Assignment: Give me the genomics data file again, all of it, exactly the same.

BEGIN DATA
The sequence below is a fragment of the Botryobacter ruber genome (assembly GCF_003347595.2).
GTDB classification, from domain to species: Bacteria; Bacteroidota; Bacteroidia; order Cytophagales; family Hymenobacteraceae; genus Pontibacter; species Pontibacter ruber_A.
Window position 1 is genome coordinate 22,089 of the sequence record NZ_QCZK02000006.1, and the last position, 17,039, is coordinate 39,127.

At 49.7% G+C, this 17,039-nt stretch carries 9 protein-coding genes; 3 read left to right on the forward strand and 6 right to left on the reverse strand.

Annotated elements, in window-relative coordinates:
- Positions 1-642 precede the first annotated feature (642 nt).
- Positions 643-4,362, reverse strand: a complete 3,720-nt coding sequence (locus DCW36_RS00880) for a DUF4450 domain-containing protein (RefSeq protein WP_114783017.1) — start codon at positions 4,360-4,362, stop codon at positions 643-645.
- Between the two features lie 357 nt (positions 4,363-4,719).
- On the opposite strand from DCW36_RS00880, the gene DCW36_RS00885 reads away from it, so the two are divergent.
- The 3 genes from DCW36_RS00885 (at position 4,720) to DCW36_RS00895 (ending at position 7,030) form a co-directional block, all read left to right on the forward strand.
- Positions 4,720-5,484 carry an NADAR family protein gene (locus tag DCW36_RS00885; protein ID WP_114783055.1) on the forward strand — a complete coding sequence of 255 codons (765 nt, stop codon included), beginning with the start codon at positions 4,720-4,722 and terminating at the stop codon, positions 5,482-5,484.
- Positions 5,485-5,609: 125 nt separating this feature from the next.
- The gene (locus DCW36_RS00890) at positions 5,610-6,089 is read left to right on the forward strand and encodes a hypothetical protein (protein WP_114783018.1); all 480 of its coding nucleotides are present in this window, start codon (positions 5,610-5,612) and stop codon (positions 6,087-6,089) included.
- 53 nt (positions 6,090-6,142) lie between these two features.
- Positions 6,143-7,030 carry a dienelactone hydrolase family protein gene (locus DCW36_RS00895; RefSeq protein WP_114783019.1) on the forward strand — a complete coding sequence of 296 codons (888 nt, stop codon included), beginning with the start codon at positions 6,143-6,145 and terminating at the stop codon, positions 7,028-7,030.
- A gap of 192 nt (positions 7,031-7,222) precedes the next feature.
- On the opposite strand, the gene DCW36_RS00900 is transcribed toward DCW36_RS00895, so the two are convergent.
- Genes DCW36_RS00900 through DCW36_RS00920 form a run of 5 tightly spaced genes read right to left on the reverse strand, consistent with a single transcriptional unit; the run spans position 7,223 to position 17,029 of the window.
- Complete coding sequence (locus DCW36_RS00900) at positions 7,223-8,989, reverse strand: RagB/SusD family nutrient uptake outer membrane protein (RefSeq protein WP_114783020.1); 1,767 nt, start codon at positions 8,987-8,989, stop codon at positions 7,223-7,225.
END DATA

The sequence below is a fragment of the Botryobacter ruber genome (assembly GCF_003347595.2).
GTDB classification, from domain to species: Bacteria; Bacteroidota; Bacteroidia; order Cytophagales; family Hymenobacteraceae; genus Pontibacter; species Pontibacter ruber_A.
Window position 1 is genome coordinate 22,089 of the sequence record NZ_QCZK02000006.1, and the last position, 17,039, is coordinate 39,127.

At 49.7% G+C, this 17,039-nt stretch carries 9 protein-coding genes; 3 read left to right on the forward strand and 6 right to left on the reverse strand.

Annotated elements, in window-relative coordinates:
- Positions 1-642 precede the first annotated feature (642 nt).
- Positions 643-4,362, reverse strand: a complete 3,720-nt coding sequence (locus DCW36_RS00880) for a DUF4450 domain-containing protein (RefSeq protein WP_114783017.1) — start codon at positions 4,360-4,362, stop codon at positions 643-645.
- Between the two features lie 357 nt (positions 4,363-4,719).
- On the opposite strand from DCW36_RS00880, the gene DCW36_RS00885 reads away from it, so the two are divergent.
- The 3 genes from DCW36_RS00885 (at position 4,720) to DCW36_RS00895 (ending at position 7,030) form a co-directional block, all read left to right on the forward strand.
- Positions 4,720-5,484 carry an NADAR family protein gene (locus tag DCW36_RS00885; protein ID WP_114783055.1) on the forward strand — a complete coding sequence of 255 codons (765 nt, stop codon included), beginning with the start codon at positions 4,720-4,722 and terminating at the stop codon, positions 5,482-5,484.
- Positions 5,485-5,609: 125 nt separating this feature from the next.
- The gene (locus DCW36_RS00890) at positions 5,610-6,089 is read left to right on the forward strand and encodes a hypothetical protein (protein WP_114783018.1); all 480 of its coding nucleotides are present in this window, start codon (positions 5,610-5,612) and stop codon (positions 6,087-6,089) included.
- 53 nt (positions 6,090-6,142) lie between these two features.
- Positions 6,143-7,030 carry a dienelactone hydrolase family protein gene (locus DCW36_RS00895; RefSeq protein WP_114783019.1) on the forward strand — a complete coding sequence of 296 codons (888 nt, stop codon included), beginning with the start codon at positions 6,143-6,145 and terminating at the stop codon, positions 7,028-7,030.
- A gap of 192 nt (positions 7,031-7,222) precedes the next feature.
- On the opposite strand, the gene DCW36_RS00900 is transcribed toward DCW36_RS00895, so the two are convergent.
- Genes DCW36_RS00900 through DCW36_RS00920 form a run of 5 tightly spaced genes read right to left on the reverse strand, consistent with a single transcriptional unit; the run spans position 7,223 to position 17,029 of the window.
- Complete coding sequence (locus DCW36_RS00900) at positions 7,223-8,989, reverse strand: RagB/SusD family nutrient uptake outer membrane protein (RefSeq protein WP_114783020.1); 1,767 nt, start codon at positions 8,987-8,989, stop codon at positions 7,223-7,225.